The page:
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As HMRC moves more of its services online, fraudsters are exploiting this transition by targeting taxpayers with bogus or fake emails. HMRC has released updated guidance on how to recognise genuine contact from its agents.
HMRC will never send notifications of a tax rebate by email, nor will it ask you to disclose personal or payment information via email. There are some occasions when the Revenue will make digital contact. Some examples include:
Phishing emails often appear very convincing, but there are a number of signs which can help you to determine whether an email is fraudulent. A fraudulent email is likely to have an incorrect ‘From’ address. The sender’s email address will often be very similar to a genuine HMRC address, for example the plausible firstname.lastname@example.org, in order to mislead the recipient. Common greetings such as ‘Dear Customer’ may signify that the email is bogus.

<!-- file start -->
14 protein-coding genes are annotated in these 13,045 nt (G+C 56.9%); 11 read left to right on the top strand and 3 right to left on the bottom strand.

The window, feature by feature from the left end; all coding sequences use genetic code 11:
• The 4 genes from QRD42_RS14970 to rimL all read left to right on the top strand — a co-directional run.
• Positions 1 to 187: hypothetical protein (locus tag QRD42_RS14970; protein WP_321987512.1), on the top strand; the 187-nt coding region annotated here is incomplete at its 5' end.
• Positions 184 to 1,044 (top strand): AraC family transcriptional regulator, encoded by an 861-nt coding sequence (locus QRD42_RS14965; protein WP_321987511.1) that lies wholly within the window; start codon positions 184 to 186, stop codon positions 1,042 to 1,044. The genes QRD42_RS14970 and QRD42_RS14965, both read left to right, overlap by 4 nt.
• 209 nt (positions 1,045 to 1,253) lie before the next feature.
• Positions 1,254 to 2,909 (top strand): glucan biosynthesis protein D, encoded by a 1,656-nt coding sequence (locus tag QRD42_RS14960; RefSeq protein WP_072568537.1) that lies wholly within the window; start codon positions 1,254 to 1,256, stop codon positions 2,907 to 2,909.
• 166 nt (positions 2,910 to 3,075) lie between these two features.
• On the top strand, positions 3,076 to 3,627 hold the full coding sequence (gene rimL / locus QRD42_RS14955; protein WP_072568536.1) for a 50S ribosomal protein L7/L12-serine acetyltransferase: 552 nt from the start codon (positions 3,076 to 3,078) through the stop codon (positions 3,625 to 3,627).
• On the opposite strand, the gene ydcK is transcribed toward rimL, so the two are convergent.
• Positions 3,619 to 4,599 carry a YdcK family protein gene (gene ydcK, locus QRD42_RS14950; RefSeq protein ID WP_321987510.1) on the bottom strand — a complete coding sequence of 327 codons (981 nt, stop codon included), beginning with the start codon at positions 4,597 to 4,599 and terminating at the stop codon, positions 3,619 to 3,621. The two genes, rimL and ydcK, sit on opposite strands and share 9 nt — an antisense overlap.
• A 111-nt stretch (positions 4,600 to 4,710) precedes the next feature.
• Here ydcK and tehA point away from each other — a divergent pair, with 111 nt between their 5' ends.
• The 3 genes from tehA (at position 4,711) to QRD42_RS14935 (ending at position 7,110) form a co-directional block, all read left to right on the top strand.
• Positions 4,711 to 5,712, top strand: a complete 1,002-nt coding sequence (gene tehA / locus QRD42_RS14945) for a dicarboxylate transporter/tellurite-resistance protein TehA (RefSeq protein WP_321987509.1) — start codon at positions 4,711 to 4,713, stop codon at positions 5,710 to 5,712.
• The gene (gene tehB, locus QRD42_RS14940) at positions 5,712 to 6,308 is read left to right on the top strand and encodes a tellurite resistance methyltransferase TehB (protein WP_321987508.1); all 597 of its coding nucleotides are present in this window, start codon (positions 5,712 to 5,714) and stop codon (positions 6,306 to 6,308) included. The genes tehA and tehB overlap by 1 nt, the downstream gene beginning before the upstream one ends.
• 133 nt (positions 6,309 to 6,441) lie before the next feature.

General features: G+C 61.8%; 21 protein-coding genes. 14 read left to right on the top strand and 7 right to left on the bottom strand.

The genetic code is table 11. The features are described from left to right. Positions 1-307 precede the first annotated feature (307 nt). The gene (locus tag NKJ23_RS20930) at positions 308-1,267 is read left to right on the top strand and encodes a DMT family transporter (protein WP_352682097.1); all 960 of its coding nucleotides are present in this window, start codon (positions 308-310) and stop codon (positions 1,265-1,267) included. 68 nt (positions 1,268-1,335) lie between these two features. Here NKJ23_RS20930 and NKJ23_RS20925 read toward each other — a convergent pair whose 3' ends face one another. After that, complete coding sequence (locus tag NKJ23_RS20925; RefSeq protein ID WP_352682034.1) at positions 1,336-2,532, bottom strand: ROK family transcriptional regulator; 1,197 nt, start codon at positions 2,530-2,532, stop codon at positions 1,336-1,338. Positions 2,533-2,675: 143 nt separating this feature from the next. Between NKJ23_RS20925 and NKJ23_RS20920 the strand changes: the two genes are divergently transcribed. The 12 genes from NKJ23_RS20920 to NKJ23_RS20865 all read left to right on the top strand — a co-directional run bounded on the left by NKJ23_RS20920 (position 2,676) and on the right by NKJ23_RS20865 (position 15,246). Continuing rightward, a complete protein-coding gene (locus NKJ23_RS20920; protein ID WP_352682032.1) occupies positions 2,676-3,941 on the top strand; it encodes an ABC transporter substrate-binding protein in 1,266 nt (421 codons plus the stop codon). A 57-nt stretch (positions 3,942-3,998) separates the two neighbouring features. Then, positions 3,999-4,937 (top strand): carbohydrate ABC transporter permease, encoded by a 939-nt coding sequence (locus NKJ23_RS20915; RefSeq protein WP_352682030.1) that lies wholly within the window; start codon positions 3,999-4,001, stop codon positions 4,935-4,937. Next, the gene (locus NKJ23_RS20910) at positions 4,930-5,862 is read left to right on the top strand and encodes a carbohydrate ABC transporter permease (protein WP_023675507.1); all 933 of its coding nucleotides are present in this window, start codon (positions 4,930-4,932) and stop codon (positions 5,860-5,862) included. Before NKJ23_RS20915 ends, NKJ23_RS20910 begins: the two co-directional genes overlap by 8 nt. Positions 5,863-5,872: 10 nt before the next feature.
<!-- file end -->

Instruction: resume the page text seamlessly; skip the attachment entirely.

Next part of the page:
Links and attachments pose another potential threat. Phishing emails will often include a link to a webpage replicating those on the HMRC site. Although the page appears genuine, it may display fields requesting personal information or bank account details. You should also exercise caution when it comes to attachments in an email, as these may contain viruses designed to steal confidential information from your computer.
By remaining vigilant it is possible to minimise the risk of falling victim to phishing scams.
Registered office: 61 Friar Gate, Derby, Derbyshire, DE1 1DJ T: 01332 202660
Adrian Mooy & Co is the trading name of Adrian Mooy & Co Ltd. Registered in England No. 05770414
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